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Is Simulation Believable?

The introduction of laser technology revolutionised battlefield combat training, although recent refinements have raised the levels of realism achieved by first-generation systems. The earliest one-way laser systems could not make provision for fall of shot and only handled direct line of fire. Nevertheless, it is widely accepted that even the latest two-way systems that permit pre-calculation of hit probabilities fall short of perfection.

Recognising the need for a forum on force-on-force outdoor training, the first international symposium on `Combat Training and Weapon Effects Simulation' was held recently in Bremerhaven. Sponsored by Diehl Luftfahrt Elektronik (DLE), C.O.E.L. and Comet, the event entitled "Levels of Fidelity" brought together many experts in this field and was held at the Comet facility at which various pyrotechnic products are manufactured.

Although the sponsors are linked in many ways, Levels of Fidelity was not merely a marketing effort for their products. Of the 40 delegates representing nine countries, a number were from companies that compete with one another in world markets. But the trend towards consolidation in industry and the increasing demand for compatibility between different training systems is obliging the development of appropriate products.

So the occasion was more than an opportunity for companies to take stock of the competition, and some innovative products stimulated interest because of their potential for integration with different systems. But as Christian Peipers, Comet's director noted: "Fidelity is the key to the effectiveness of simulation and the object of such training must be to ensure that soldiers do the right thing automatically under physical and emotional stress".

"Soldiers must be convinced by the noise and visual inputs to make them feel that they are in a war," Peipers continued, and it was reassuring that some of the speakers expressed the view that this is now being achieved. Major Richard Chadwick is in no doubt that the Saab Training Systems' equipment used by the British Army achieves the aim of creating the stresses and strains of battle.

Commanding the Battlegroup Training Unit out on Salisbury Plain, Chadwick acknowledged that the current method of deploying marker teams by Land Rover to indicate weapon effects is not ideal. He revealed that trials with an area effects weapon simulator produced by Cubic are underway. This will provide indirect fire, minefield and NBC simulation.

The Fire Marker Unit, as part of the Codarts system produced by C.O.E.L and Ruag Electronics to address this requirement, drew favourable comment from delegates. Lt Col Jan Uebersax, leader of the Swiss Army Simug trials reported that after some six months in service, no Fire Marker Units have had to be replaced due to damage.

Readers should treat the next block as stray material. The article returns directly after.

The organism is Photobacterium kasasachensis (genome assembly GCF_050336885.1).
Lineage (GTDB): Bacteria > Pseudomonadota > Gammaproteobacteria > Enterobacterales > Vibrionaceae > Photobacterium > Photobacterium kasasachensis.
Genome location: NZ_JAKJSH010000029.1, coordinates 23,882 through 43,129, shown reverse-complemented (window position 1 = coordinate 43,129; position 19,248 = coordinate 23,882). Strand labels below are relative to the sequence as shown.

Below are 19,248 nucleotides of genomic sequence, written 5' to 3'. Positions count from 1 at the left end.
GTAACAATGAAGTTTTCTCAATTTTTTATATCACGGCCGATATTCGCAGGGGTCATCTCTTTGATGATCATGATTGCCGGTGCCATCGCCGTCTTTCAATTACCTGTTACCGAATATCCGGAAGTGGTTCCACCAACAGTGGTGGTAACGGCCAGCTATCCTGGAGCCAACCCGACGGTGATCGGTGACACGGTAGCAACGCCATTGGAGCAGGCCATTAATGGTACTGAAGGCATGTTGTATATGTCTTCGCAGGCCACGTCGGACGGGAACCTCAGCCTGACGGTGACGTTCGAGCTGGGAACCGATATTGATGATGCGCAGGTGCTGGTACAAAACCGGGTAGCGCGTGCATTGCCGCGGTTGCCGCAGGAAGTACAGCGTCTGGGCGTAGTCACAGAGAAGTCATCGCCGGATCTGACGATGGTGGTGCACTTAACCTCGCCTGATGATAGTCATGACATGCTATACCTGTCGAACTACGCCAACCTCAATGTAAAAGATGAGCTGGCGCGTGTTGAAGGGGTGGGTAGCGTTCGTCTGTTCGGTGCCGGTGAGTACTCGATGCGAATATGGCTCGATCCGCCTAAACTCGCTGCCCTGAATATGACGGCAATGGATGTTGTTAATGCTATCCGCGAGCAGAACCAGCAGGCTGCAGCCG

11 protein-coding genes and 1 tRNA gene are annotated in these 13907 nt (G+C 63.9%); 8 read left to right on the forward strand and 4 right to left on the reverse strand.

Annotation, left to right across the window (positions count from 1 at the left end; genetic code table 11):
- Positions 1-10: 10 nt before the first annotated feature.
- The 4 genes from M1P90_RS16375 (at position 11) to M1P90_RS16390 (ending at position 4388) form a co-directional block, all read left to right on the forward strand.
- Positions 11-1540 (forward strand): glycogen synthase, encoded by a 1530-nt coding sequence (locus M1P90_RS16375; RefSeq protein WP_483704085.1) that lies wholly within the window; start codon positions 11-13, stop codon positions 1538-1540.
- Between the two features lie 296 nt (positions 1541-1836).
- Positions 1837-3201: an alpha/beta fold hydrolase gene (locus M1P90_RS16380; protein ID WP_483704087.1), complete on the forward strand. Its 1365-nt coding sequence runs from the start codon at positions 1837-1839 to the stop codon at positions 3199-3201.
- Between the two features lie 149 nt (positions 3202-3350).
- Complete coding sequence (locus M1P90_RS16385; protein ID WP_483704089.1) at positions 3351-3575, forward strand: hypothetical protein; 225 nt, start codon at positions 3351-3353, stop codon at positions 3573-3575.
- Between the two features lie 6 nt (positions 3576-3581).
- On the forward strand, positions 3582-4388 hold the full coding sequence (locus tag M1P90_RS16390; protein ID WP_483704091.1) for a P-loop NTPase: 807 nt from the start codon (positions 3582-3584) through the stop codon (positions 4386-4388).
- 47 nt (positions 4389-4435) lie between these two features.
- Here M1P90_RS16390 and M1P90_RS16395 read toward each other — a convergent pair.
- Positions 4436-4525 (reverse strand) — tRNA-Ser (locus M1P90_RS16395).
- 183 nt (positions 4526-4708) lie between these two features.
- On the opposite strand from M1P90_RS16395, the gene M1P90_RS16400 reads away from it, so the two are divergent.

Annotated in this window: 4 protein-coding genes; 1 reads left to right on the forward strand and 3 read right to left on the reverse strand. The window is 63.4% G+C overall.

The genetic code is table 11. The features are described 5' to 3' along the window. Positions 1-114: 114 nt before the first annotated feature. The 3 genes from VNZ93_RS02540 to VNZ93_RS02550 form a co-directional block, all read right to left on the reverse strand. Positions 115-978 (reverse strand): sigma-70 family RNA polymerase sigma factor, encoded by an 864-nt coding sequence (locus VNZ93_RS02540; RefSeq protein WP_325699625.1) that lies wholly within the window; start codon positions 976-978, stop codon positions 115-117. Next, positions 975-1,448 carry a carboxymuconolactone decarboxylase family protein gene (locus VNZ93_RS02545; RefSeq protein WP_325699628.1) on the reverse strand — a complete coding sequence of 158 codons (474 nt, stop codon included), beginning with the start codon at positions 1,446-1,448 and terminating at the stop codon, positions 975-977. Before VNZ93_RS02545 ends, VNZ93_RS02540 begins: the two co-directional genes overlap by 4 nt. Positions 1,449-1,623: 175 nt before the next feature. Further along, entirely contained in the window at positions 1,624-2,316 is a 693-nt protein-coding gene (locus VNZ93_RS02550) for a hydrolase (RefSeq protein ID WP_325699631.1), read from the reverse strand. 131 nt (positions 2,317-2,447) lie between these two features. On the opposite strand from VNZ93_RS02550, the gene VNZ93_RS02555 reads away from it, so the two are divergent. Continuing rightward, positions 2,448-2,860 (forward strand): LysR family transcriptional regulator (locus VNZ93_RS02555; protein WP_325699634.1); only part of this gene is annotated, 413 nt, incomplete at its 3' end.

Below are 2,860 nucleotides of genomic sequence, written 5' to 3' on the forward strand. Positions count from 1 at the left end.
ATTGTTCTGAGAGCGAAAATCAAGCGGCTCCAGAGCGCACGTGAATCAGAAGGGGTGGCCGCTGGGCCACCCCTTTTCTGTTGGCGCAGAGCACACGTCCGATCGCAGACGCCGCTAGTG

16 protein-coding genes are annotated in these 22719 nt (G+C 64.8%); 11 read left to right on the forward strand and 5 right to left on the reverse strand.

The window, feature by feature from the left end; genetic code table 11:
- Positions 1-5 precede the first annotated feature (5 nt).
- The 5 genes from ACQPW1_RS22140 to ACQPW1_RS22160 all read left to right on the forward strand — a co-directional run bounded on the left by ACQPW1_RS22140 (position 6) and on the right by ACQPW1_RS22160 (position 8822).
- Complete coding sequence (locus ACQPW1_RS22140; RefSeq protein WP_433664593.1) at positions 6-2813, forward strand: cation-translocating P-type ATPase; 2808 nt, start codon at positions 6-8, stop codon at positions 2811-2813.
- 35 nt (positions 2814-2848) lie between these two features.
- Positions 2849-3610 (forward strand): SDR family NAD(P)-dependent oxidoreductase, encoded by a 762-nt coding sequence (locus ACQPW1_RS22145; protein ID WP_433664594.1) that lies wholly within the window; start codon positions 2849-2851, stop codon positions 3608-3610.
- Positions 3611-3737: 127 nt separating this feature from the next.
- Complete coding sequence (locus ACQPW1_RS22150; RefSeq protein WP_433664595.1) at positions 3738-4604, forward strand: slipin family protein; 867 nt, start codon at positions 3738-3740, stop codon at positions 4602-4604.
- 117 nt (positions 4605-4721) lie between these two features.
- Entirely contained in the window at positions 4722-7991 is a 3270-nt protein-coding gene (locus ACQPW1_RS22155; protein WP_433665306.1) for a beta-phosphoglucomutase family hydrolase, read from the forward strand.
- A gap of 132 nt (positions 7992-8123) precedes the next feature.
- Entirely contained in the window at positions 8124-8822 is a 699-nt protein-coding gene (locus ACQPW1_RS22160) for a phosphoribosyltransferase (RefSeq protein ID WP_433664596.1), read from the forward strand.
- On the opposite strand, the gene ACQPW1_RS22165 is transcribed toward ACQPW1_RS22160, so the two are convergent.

However, although they have proven to be both robust and an effective means of generating noise and smoke to indicate the effects of artillery and mortar fire or of exploding mines, the need for a faster means of replacing cartridges has become evident. So Comet has adapted the Fire Marker Unit to fire its own multiple effects cartridge system (Mecs) and the company plans to develop a magazine so that spent rounds can be quickly replaced. Prototype Mecs rounds assembled by hand took part in the demonstration held on the second day of the symposium.

Uebersax enthused about the effectiveness of the Simug force-on-force instrumented training environment. Developed `bottom up,' this is now used at company level and has already demonstrated faster learning in which both sides clearly want to win. The aim is for the Simgun to reach battle-group level; Uebersax reported that soldiers who have experienced it have asked for more exercises.

Jan Vermeulen, project manager of the Royal Nether land Army's Mobile Containerised Training Centre (MCTC) provided a report on its progress and noted that it is to become operational in 2003. This is being developed with Saab Training Systems, initially using ten containers, but eventually employing twice that number. The MCTC will be used for exercises in the Netherlands, but for battalion level upwards it is planned that a German combat training centre will be employed. Vermeulen is chairman of a Nato working group aiming to establish standards that will permit more interaction during training between forces of different nations.

Robert J Wolfinger, US Army Simulation & Training and Instrumentation Command (Stricom) Miles XXI project director, declared that it may be necessary to compromise fidelity for the sake of price, but during a live firing demonstration on the Garlstedt ranges, delegates could judge for themselves the levels of fidelity achieved so far.
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Author:Walters, Brian
Publication:Armada International
Date:Aug 1, 2001
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